Philadelphia, PA - One hundred years ago, Philadelphia was known as the greatest beer-brewing city in the Western Hemisphere, or the “Cradle of American Libation,” according to food critic Craig LaBan of The Philadelphia Inquirer. Local taverns were arguably the true birthplace of the American Revolution, providing the well-stocked gathering spaces needed for our Founding Fathers and common men alike to execute the American Revolution.
In the mid-19th through the early 20th centuries, more than 90 breweries thrived in Philadelphia proper, with another 100 operating around the region. An area northwest of what’s now Center City, located on the banks of the Schuylkill River near the Girard Avenue Bridge, became known as Brewerytown. As this neighborhood grew, area producers of German-style pilsners and American lagers alike expanded into nearby Kensington, Fishtown and beyond.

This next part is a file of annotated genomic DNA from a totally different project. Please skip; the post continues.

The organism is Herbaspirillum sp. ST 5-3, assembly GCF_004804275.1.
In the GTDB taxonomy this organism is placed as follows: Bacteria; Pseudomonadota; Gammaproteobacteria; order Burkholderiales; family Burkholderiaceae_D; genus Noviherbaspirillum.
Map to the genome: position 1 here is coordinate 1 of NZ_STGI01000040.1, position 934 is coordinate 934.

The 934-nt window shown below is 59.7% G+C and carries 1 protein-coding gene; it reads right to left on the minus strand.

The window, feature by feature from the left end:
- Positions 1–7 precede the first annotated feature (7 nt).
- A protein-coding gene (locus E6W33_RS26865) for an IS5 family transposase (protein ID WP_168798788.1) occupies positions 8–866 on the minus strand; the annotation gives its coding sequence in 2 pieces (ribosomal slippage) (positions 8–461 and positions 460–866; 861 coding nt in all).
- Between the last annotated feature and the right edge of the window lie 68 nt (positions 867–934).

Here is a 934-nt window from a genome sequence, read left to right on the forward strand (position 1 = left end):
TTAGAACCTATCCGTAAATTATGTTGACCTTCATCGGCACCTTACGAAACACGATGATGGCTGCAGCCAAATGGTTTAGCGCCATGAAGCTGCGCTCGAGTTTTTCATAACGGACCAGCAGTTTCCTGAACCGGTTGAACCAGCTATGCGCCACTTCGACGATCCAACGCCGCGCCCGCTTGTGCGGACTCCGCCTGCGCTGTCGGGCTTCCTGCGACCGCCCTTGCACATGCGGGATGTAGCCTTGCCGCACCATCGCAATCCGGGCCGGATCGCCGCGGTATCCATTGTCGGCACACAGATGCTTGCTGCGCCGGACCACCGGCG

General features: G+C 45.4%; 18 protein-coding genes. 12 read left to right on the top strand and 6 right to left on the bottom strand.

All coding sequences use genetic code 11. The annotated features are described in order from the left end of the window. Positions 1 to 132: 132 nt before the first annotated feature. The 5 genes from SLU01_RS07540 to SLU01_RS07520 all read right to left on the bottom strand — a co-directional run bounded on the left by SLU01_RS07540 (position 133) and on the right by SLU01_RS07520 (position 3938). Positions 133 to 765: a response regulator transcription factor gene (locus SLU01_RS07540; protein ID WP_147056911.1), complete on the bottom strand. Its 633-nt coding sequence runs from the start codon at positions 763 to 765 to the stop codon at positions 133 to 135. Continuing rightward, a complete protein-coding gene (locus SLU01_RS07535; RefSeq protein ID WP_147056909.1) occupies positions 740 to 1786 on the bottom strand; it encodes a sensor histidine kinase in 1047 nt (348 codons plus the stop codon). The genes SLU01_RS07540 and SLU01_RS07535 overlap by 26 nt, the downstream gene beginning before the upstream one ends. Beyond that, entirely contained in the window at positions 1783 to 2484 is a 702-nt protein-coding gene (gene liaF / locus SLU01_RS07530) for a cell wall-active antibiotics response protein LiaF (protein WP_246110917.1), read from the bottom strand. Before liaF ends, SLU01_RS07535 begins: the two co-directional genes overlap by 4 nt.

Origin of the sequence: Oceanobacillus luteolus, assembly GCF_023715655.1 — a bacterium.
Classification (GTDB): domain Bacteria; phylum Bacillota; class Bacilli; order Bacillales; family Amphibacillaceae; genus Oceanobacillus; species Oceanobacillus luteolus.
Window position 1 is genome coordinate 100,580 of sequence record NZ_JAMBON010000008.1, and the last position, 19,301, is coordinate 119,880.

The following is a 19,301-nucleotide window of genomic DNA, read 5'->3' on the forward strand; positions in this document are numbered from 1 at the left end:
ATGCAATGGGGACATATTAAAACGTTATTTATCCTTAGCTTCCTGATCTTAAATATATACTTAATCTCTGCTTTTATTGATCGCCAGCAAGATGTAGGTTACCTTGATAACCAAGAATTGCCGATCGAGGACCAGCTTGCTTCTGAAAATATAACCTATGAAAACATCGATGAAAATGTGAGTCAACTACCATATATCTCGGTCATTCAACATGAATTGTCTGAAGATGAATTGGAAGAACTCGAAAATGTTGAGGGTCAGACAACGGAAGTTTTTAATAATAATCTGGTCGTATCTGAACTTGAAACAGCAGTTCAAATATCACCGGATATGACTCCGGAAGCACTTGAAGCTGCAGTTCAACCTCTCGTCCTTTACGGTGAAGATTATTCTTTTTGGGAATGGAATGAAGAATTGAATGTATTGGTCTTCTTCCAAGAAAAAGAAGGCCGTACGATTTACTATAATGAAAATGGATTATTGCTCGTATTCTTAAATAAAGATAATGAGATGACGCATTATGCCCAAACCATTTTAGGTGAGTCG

The brewery boom came to an end in 1920, when Prohibition brought on the decline—and near demise—of virtually all of Philadelphia’s beer producers, the majority of which remained shuttered beyond the repeal of the “Noble Experiment” in 1933.
Today, innovative craft breweries have proudly reclaimed the region’s reputation by brewing some of the country’s best beer. Well-earned designations from national press include Philadelphia’s appearance in Wine Enthusiast’s “Five Best Beer Cities,” GQ’s “The 5 Best Beer Cities in America” and Frommer’s “World’s Best Cities for Beer.”
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